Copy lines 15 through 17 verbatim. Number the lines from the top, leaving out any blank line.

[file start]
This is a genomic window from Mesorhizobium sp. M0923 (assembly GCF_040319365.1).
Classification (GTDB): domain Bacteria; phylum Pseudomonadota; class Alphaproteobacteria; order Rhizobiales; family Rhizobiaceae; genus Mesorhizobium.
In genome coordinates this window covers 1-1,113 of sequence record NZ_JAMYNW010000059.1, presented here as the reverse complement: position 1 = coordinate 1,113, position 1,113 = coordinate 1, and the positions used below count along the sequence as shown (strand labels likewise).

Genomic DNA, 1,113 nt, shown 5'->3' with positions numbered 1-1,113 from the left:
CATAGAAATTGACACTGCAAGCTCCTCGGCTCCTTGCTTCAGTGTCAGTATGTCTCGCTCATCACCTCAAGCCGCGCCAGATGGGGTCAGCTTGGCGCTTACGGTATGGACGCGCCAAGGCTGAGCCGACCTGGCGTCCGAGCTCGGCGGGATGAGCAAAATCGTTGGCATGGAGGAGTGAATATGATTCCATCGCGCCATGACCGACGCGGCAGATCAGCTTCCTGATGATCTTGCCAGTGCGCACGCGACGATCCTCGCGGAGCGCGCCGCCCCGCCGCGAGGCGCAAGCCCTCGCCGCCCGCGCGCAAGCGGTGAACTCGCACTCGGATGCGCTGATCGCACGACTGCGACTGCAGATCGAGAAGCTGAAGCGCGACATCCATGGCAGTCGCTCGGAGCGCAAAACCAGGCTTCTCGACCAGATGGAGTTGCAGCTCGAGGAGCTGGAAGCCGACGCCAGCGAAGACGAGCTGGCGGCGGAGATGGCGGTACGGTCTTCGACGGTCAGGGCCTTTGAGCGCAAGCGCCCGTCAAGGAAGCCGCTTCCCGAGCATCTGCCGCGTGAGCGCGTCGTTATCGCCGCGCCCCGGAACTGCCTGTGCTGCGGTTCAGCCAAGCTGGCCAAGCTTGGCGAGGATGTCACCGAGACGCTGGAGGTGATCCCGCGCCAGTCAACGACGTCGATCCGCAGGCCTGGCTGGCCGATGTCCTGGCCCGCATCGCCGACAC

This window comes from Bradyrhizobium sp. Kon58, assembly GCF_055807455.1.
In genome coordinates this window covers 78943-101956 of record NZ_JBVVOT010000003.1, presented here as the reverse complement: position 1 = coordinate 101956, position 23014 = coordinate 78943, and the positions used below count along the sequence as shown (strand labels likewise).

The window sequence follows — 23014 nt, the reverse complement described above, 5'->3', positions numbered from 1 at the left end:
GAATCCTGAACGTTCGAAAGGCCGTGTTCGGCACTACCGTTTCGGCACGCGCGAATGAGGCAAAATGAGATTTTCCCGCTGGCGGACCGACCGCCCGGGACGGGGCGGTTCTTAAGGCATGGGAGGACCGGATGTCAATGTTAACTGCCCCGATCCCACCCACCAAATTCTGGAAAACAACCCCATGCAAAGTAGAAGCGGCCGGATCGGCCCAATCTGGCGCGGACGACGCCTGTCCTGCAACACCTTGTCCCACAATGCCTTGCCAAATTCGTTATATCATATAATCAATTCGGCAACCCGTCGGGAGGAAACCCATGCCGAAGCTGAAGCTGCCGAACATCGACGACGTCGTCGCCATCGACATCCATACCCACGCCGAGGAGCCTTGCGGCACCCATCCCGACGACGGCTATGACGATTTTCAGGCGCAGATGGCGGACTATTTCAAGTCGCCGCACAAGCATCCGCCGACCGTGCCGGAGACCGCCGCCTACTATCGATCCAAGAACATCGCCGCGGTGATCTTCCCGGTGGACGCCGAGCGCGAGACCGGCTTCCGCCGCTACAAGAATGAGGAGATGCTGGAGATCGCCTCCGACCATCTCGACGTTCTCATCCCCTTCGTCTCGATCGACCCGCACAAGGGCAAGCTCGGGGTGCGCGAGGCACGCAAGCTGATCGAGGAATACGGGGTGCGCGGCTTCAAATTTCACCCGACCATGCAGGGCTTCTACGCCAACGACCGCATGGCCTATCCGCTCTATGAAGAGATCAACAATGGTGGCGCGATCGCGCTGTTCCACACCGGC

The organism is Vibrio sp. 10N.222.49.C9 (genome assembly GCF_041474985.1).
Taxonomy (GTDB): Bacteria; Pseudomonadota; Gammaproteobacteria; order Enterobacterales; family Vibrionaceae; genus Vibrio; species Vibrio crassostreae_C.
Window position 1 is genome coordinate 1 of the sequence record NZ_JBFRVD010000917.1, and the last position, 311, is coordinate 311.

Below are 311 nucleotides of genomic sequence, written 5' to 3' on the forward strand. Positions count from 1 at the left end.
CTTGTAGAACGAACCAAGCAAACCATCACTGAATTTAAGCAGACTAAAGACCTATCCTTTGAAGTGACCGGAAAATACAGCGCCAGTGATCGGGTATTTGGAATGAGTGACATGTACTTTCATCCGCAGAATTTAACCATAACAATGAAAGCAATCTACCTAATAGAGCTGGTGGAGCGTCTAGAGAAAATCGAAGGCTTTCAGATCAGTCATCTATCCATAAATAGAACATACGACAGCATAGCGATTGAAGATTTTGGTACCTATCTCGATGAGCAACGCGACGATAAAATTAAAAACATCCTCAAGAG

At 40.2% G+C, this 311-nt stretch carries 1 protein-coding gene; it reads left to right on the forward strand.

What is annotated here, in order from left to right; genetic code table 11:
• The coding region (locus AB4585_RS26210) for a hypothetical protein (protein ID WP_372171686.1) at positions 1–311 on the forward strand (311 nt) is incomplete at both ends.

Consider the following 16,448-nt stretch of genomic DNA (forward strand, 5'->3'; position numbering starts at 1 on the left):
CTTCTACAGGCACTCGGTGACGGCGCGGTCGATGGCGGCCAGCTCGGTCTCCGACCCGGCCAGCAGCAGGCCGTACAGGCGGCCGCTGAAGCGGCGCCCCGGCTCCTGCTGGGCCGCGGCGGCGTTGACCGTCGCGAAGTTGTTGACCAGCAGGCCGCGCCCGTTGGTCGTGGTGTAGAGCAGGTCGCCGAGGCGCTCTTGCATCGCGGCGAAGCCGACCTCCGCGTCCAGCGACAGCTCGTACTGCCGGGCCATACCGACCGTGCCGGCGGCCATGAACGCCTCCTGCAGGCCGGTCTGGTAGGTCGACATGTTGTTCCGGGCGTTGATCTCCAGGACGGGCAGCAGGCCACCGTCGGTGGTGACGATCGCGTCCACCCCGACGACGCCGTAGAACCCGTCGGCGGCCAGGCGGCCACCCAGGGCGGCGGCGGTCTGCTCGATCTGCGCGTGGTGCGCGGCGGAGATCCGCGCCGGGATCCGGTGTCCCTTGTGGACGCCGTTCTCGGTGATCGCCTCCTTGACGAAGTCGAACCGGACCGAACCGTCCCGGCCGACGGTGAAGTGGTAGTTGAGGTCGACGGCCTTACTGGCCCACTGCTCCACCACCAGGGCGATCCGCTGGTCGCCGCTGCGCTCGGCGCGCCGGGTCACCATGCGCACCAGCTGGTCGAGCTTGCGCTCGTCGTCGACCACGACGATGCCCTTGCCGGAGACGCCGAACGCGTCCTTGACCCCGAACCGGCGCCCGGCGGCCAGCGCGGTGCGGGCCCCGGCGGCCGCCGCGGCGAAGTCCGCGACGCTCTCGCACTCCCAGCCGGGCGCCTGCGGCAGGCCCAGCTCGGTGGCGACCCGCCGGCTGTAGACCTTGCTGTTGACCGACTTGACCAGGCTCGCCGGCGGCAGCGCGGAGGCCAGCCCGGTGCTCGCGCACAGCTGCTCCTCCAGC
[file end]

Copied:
At 40.2% G+C, this 311-nt stretch carries 1 protein-coding gene; it reads left to right on the forward strand.

What is annotated here, in order from left to right; genetic code table 11:
• The coding region (locus AB4585_RS26210) for a hypothetical protein (protein ID WP_372171686.1) at positions 1–311 on the forward strand (311 nt) is incomplete at both ends.